Tanguy Destable aka TEPR: I hesitated about coming to Paris for a long time, because I took pride in being able to pursue my musical projects and do a world tour while still being based in Brittany, especially when I was with Yelle and we all lived in Saint-Brieuc five years ago. They’ve stayed there, in fact. It was cool to have played Coachella and done four world tours, and yet still reside in Saint-Brieuc. Then I got called to Paris, like a lot of people.
After six months, the whole thing was decided. Straight away, you meet so many more people for work, and you get more chances to play, and so I stayed here.
“Then I got called to Paris, like a lot of people.”
Left: Tanguy Destable aka TEPR in Maison Martin Margiela “frost bite” Wool parka. Right: Fontaine des Innocents detail.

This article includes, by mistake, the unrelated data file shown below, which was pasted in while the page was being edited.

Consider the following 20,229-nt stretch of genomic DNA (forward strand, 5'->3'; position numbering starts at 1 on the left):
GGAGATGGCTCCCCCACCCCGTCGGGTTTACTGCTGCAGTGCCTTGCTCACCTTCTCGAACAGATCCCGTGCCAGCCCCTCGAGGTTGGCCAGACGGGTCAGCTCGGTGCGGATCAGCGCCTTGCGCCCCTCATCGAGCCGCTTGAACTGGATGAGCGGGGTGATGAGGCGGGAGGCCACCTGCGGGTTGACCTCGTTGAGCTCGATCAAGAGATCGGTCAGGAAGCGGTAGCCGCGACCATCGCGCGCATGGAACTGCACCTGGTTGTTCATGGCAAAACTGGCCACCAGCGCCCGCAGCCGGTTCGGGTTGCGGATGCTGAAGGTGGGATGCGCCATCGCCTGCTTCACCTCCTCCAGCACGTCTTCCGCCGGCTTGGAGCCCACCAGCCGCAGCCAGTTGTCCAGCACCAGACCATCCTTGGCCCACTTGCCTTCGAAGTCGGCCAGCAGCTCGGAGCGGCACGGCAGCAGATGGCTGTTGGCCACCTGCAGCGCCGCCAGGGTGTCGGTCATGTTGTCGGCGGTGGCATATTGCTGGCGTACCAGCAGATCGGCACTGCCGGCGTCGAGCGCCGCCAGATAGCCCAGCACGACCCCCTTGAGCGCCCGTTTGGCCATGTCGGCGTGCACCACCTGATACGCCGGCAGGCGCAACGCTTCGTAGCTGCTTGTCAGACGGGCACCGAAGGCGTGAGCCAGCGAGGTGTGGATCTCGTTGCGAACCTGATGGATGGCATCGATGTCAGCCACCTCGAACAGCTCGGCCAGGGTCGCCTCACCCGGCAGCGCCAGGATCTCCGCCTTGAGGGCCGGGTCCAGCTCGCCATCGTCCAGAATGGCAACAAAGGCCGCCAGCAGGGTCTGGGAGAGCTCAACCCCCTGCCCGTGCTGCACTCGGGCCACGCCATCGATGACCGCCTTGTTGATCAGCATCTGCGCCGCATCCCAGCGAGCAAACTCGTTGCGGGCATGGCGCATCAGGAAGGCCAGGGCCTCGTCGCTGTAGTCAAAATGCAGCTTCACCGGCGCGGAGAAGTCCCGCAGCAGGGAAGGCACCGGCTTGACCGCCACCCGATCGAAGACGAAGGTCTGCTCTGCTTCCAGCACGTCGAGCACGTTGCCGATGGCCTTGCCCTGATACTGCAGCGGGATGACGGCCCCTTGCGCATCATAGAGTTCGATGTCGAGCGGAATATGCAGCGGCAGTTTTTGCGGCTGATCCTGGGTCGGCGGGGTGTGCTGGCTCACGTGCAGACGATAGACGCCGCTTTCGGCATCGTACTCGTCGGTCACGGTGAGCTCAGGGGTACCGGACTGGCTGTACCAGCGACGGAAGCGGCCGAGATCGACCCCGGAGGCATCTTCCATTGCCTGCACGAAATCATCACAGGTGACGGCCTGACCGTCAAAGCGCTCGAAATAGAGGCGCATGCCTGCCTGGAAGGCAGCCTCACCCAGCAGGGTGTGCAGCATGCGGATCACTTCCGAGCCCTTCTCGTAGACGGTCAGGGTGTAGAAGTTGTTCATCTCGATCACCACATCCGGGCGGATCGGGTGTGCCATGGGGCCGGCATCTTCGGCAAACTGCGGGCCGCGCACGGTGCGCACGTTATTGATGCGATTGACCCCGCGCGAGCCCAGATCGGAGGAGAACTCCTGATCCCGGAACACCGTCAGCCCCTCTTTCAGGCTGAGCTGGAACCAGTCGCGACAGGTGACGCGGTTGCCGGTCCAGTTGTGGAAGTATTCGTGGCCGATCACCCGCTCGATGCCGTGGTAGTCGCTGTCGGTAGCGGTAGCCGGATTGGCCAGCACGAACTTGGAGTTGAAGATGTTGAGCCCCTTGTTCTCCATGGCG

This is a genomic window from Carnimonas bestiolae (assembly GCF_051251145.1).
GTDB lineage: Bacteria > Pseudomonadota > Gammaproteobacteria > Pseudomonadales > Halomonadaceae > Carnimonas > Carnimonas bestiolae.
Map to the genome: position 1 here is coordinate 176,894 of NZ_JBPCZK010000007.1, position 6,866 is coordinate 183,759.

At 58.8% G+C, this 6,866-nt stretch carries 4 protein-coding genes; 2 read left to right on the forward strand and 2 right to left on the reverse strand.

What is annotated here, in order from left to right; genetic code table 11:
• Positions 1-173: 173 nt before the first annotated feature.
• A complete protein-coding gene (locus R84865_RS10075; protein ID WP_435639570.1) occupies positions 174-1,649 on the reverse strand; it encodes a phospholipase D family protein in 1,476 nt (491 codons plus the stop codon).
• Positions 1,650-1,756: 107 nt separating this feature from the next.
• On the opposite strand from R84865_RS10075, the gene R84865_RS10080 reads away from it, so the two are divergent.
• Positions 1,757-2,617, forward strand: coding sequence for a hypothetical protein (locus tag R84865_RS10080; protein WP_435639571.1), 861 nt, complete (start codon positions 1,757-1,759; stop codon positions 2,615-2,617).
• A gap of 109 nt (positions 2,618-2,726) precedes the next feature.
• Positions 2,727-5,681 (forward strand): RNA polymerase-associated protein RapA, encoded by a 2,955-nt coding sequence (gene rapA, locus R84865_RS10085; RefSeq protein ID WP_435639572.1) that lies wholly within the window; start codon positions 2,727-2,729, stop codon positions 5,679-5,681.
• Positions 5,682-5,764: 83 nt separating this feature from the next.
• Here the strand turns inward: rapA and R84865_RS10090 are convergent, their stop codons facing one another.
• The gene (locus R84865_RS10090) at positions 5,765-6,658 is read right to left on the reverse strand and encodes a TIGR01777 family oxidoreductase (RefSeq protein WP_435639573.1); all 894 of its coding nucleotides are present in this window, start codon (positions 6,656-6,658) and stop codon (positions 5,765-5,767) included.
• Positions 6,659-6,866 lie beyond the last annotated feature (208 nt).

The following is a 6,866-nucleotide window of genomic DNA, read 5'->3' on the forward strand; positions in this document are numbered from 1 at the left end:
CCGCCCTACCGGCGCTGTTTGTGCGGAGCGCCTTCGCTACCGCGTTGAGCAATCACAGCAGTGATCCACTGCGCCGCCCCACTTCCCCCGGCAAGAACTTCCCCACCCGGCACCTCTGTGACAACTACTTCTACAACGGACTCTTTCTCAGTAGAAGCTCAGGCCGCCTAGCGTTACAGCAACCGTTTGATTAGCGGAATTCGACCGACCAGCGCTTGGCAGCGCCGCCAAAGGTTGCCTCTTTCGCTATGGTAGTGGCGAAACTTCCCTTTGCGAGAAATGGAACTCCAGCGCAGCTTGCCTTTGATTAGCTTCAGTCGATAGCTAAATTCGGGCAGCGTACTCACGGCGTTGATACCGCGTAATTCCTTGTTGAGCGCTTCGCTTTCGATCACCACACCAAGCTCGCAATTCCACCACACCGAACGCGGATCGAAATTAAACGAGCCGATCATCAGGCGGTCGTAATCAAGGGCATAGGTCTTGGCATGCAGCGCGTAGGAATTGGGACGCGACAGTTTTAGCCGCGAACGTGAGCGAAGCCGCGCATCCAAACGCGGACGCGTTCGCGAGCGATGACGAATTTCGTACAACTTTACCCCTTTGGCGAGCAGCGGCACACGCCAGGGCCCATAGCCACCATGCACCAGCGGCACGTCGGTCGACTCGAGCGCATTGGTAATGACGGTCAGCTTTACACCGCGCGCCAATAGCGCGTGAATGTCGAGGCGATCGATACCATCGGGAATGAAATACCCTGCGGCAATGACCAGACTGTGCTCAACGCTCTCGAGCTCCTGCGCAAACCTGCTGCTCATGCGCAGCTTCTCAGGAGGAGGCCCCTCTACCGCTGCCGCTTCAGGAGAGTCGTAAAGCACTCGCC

Do you feel as creatively free in Paris as you did when you were back in Brittany ?
In Brittany, there wasn’t the same pressure. I had my large studio where I worked, and I was the only person doing what I was doing for miles around. I wasn’t permanently hooked on to Facebook. I think my time in Brittany was honest work, but maybe less productive.
I had a hard time when I first came to Paris. That lasted three years, then all of a sudden, my music moved towards something really different. I could feel new trends, and they had too much of an impact on what I was doing; I just wanted to make people happy. Fortunately, I had people around me, managers and friends, who said no, don’t release that, it’s not you.